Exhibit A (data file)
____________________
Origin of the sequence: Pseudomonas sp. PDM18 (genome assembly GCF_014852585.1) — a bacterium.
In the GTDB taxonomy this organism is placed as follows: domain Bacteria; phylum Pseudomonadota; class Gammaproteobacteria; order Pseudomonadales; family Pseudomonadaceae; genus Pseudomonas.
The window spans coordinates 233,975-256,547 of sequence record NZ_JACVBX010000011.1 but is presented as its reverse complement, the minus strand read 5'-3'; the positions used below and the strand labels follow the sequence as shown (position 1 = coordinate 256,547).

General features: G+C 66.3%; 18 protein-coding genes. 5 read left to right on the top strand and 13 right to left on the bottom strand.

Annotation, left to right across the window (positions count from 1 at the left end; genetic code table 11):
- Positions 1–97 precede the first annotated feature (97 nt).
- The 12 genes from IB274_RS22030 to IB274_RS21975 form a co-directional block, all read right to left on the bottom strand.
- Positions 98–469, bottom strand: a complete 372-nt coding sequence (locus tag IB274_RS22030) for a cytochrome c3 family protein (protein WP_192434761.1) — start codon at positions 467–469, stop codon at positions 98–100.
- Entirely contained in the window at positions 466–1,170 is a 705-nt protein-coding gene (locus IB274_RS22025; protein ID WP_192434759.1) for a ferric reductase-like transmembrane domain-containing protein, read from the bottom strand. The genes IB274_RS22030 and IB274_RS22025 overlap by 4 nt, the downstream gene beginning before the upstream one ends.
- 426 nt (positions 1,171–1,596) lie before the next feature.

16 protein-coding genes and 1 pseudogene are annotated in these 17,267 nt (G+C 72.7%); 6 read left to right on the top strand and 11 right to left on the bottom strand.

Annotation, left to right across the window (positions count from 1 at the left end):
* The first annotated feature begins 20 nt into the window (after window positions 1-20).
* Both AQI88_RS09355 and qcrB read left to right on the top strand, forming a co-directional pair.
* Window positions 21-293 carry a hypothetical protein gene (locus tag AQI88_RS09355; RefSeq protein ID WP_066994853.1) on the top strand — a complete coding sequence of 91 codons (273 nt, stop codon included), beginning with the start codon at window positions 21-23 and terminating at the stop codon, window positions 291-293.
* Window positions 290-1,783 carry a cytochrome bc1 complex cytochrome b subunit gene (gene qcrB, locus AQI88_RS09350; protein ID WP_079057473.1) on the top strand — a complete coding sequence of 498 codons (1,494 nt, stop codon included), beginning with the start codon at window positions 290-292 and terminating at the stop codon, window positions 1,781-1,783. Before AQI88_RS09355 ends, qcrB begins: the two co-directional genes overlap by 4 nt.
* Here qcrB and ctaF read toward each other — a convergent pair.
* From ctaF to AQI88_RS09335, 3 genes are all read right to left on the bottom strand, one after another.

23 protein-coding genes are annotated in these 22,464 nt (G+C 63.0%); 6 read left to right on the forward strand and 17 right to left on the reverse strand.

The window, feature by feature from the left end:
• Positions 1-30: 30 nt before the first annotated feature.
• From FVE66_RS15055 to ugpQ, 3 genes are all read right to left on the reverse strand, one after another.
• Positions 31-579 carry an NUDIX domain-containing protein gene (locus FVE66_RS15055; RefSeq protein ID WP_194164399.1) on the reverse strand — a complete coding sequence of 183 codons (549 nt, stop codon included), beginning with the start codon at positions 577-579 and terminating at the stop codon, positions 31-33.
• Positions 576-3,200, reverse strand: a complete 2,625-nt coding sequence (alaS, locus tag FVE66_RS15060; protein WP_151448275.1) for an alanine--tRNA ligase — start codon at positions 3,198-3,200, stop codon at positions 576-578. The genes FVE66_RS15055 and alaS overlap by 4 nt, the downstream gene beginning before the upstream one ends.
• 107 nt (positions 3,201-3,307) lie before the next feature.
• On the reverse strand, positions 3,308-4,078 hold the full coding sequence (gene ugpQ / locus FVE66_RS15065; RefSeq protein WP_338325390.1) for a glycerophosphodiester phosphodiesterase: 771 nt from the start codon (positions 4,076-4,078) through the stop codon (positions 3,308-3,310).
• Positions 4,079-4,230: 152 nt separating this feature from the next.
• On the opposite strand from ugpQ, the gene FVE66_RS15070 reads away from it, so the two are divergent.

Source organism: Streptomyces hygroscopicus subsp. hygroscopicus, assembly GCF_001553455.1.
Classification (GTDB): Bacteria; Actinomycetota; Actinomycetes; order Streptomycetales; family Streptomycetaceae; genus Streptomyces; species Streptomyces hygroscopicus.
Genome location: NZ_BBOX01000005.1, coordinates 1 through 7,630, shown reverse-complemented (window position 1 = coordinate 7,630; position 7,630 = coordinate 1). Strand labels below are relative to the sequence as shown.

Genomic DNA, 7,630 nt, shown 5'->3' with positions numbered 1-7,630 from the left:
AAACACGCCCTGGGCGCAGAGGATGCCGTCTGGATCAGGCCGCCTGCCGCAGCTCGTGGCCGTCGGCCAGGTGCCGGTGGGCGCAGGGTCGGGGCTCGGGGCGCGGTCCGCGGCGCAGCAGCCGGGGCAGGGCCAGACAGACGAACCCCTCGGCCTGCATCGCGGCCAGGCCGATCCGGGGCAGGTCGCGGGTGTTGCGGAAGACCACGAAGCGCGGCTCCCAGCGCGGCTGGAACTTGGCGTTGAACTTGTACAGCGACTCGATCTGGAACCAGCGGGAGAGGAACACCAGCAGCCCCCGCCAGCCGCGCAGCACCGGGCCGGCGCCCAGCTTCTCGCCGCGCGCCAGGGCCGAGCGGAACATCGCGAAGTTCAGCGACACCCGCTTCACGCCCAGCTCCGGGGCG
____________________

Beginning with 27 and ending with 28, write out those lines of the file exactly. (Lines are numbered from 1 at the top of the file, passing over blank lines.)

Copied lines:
• Positions 4,079-4,230: 152 nt separating this feature from the next.
• On the opposite strand from ugpQ, the gene FVE66_RS15070 reads away from it, so the two are divergent.